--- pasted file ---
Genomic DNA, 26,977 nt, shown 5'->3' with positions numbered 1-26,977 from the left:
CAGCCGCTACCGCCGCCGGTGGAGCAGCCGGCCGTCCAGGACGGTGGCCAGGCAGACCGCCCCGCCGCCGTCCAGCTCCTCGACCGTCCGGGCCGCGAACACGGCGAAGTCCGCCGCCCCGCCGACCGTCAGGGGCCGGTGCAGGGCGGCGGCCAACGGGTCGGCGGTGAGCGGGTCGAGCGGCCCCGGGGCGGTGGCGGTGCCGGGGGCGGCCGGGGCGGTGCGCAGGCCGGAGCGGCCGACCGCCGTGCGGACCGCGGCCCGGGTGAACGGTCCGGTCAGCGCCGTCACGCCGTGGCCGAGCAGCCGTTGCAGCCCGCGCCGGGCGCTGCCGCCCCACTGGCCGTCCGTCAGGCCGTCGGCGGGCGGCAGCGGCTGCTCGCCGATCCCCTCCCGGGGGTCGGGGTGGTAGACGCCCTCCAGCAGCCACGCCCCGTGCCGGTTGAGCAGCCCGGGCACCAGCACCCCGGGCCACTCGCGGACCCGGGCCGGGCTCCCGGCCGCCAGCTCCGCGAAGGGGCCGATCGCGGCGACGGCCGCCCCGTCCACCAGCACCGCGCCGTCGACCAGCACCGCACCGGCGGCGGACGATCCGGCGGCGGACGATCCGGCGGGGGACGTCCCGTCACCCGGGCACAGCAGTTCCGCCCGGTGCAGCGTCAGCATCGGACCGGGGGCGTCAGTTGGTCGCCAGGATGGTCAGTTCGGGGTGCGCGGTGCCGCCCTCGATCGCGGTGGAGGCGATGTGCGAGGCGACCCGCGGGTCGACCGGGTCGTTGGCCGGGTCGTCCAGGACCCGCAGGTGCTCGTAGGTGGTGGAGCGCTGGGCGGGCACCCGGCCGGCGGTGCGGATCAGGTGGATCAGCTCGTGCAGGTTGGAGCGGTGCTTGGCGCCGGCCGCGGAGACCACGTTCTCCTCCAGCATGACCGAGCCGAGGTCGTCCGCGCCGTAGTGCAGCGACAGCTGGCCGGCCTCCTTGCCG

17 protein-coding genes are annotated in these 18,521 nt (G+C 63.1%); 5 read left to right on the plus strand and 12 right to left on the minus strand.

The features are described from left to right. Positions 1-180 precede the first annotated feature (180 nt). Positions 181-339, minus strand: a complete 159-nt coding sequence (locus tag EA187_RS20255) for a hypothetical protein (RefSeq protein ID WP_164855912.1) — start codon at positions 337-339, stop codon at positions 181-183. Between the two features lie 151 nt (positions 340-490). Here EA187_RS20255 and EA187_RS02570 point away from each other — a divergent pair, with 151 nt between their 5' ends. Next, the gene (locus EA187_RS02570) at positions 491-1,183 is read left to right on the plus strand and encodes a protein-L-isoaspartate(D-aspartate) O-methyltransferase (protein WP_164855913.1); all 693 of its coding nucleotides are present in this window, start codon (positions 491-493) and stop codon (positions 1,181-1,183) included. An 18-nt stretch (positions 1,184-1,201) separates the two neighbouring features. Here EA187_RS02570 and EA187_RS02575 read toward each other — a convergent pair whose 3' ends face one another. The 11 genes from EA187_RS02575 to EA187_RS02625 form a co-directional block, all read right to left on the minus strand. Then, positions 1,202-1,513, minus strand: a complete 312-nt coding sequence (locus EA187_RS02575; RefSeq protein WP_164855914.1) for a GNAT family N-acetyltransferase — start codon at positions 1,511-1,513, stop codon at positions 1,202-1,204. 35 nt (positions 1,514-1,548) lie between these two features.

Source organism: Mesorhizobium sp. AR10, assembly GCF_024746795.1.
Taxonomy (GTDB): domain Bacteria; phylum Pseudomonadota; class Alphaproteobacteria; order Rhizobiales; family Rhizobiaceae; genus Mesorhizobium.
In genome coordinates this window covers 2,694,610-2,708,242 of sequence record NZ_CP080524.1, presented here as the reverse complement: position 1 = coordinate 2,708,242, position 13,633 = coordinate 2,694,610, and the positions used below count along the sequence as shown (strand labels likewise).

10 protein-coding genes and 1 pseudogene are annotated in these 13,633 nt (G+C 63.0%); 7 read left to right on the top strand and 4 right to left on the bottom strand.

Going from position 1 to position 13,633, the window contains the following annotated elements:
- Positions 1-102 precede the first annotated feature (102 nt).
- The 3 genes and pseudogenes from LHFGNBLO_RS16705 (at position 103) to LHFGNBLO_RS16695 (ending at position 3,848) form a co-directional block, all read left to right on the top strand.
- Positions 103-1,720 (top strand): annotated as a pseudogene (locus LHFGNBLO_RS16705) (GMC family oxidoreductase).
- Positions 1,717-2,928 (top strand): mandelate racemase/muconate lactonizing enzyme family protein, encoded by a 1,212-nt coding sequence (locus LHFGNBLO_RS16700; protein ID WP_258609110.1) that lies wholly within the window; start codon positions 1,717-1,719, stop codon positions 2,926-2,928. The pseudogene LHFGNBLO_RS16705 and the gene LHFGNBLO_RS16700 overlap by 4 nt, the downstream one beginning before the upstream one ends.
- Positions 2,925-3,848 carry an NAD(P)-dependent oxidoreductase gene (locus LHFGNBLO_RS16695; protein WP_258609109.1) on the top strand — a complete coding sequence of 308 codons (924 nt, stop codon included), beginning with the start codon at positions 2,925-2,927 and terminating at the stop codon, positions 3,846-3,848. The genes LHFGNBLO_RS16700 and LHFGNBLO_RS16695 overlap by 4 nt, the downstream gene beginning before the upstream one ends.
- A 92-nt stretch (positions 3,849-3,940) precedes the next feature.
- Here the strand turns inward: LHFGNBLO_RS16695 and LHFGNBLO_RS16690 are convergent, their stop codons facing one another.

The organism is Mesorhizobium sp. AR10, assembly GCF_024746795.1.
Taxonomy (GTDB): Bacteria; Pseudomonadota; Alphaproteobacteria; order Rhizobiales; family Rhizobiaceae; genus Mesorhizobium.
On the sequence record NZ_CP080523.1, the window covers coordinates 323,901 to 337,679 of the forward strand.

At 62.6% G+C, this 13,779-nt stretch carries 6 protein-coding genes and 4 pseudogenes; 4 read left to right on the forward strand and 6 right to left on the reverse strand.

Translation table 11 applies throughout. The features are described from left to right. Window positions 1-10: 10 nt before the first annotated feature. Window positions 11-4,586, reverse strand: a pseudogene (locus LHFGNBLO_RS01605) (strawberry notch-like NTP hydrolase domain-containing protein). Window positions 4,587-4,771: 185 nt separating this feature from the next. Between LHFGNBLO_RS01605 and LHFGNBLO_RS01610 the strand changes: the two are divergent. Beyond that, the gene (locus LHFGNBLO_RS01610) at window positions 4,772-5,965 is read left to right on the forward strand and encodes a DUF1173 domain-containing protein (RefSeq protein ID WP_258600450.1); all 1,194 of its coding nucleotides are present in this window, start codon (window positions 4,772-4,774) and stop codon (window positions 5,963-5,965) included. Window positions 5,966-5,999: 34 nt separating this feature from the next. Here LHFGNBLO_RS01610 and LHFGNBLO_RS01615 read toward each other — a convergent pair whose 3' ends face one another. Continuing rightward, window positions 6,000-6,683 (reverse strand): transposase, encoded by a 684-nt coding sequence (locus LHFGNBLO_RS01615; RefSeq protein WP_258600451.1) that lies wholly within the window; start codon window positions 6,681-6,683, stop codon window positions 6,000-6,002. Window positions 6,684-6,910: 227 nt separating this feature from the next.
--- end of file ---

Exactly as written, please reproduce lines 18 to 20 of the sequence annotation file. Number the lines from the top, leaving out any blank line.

Taxonomy (GTDB): Bacteria; Pseudomonadota; Alphaproteobacteria; order Rhizobiales; family Rhizobiaceae; genus Mesorhizobium.
On the sequence record NZ_CP080523.1, the window covers coordinates 323,901 to 337,679 of the forward strand.

At 62.6% G+C, this 13,779-nt stretch carries 6 protein-coding genes and 4 pseudogenes; 4 read left to right on the forward strand and 6 right to left on the reverse strand.